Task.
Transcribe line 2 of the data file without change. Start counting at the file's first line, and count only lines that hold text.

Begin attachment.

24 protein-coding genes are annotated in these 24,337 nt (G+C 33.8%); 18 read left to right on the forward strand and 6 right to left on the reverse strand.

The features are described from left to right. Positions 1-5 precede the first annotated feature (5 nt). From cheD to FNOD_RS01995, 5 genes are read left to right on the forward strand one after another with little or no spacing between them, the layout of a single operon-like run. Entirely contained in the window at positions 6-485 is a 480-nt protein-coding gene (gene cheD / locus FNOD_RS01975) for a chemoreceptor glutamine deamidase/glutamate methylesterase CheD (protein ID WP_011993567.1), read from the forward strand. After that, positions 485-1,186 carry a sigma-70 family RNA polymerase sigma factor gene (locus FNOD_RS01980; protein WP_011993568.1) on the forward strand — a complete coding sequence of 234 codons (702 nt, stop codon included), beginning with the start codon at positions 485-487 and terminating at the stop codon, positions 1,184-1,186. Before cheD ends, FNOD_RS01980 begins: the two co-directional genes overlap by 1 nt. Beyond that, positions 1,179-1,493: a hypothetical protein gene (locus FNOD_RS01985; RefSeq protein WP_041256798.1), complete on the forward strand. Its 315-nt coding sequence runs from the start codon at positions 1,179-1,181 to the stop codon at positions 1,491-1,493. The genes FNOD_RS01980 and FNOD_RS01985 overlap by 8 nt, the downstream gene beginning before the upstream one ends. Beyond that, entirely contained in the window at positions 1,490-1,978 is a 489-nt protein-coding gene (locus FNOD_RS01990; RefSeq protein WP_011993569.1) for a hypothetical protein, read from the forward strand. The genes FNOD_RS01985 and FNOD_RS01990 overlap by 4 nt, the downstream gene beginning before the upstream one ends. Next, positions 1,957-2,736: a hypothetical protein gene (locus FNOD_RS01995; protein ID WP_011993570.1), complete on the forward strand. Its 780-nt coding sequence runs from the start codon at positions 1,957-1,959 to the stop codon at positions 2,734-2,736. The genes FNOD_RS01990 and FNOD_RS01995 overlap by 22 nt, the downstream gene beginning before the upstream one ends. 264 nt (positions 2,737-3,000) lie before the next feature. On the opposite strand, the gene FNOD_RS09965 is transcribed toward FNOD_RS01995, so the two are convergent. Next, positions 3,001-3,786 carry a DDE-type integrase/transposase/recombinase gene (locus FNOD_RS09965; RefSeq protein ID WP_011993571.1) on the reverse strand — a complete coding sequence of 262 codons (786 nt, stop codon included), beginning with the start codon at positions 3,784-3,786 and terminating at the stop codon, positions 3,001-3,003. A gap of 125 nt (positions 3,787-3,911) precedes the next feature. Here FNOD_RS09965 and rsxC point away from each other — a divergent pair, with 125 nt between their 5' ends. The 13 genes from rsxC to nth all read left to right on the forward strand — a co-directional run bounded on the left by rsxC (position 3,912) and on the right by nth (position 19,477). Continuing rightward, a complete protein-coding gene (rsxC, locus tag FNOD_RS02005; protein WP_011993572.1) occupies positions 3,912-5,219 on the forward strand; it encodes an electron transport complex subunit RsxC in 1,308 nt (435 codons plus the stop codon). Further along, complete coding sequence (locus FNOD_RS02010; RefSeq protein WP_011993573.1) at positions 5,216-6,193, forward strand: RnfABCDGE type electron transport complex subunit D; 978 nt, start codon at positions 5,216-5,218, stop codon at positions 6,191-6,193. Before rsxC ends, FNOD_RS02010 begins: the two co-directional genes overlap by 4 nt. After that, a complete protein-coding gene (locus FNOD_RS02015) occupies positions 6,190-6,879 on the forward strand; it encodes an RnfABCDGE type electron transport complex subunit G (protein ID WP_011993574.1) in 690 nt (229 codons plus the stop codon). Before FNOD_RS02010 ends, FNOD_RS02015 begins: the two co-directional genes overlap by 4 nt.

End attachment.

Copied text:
The features are described from left to right. Positions 1-5 precede the first annotated feature (5 nt). From cheD to FNOD_RS01995, 5 genes are read left to right on the forward strand one after another with little or no spacing between them, the layout of a single operon-like run. Entirely contained in the window at positions 6-485 is a 480-nt protein-coding gene (gene cheD / locus FNOD_RS01975) for a chemoreceptor glutamine deamidase/glutamate methylesterase CheD (protein ID WP_011993567.1), read from the forward strand. After that, positions 485-1,186 carry a sigma-70 family RNA polymerase sigma factor gene (locus FNOD_RS01980; protein WP_011993568.1) on the forward strand — a complete coding sequence of 234 codons (702 nt, stop codon included), beginning with the start codon at positions 485-487 and terminating at the stop codon, positions 1,184-1,186. Before cheD ends, FNOD_RS01980 begins: the two co-directional genes overlap by 1 nt. Beyond that, positions 1,179-1,493: a hypothetical protein gene (locus FNOD_RS01985; RefSeq protein WP_041256798.1), complete on the forward strand. Its 315-nt coding sequence runs from the start codon at positions 1,179-1,181 to the stop codon at positions 1,491-1,493. The genes FNOD_RS01980 and FNOD_RS01985 overlap by 8 nt, the downstream gene beginning before the upstream one ends. Beyond that, entirely contained in the window at positions 1,490-1,978 is a 489-nt protein-coding gene (locus FNOD_RS01990; RefSeq protein WP_011993569.1) for a hypothetical protein, read from the forward strand. The genes FNOD_RS01985 and FNOD_RS01990 overlap by 4 nt, the downstream gene beginning before the upstream one ends. Next, positions 1,957-2,736: a hypothetical protein gene (locus FNOD_RS01995; protein ID WP_011993570.1), complete on the forward strand. Its 780-nt coding sequence runs from the start codon at positions 1,957-1,959 to the stop codon at positions 2,734-2,736. The genes FNOD_RS01990 and FNOD_RS01995 overlap by 22 nt, the downstream gene beginning before the upstream one ends. 264 nt (positions 2,737-3,000) lie before the next feature. On the opposite strand, the gene FNOD_RS09965 is transcribed toward FNOD_RS01995, so the two are convergent. Next, positions 3,001-3,786 carry a DDE-type integrase/transposase/recombinase gene (locus FNOD_RS09965; RefSeq protein ID WP_011993571.1) on the reverse strand — a complete coding sequence of 262 codons (786 nt, stop codon included), beginning with the start codon at positions 3,784-3,786 and terminating at the stop codon, positions 3,001-3,003. A gap of 125 nt (positions 3,787-3,911) precedes the next feature. Here FNOD_RS09965 and rsxC point away from each other — a divergent pair, with 125 nt between their 5' ends. The 13 genes from rsxC to nth all read left to right on the forward strand — a co-directional run bounded on the left by rsxC (position 3,912) and on the right by nth (position 19,477). Continuing rightward, a complete protein-coding gene (rsxC, locus tag FNOD_RS02005; protein WP_011993572.1) occupies positions 3,912-5,219 on the forward strand; it encodes an electron transport complex subunit RsxC in 1,308 nt (435 codons plus the stop codon). Further along, complete coding sequence (locus FNOD_RS02010; RefSeq protein WP_011993573.1) at positions 5,216-6,193, forward strand: RnfABCDGE type electron transport complex subunit D; 978 nt, start codon at positions 5,216-5,218, stop codon at positions 6,191-6,193. Before rsxC ends, FNOD_RS02010 begins: the two co-directional genes overlap by 4 nt. After that, a complete protein-coding gene (locus FNOD_RS02015) occupies positions 6,190-6,879 on the forward strand; it encodes an RnfABCDGE type electron transport complex subunit G (protein ID WP_011993574.1) in 690 nt (229 codons plus the stop codon). Before FNOD_RS02010 ends, FNOD_RS02015 begins: the two co-directional genes overlap by 4 nt.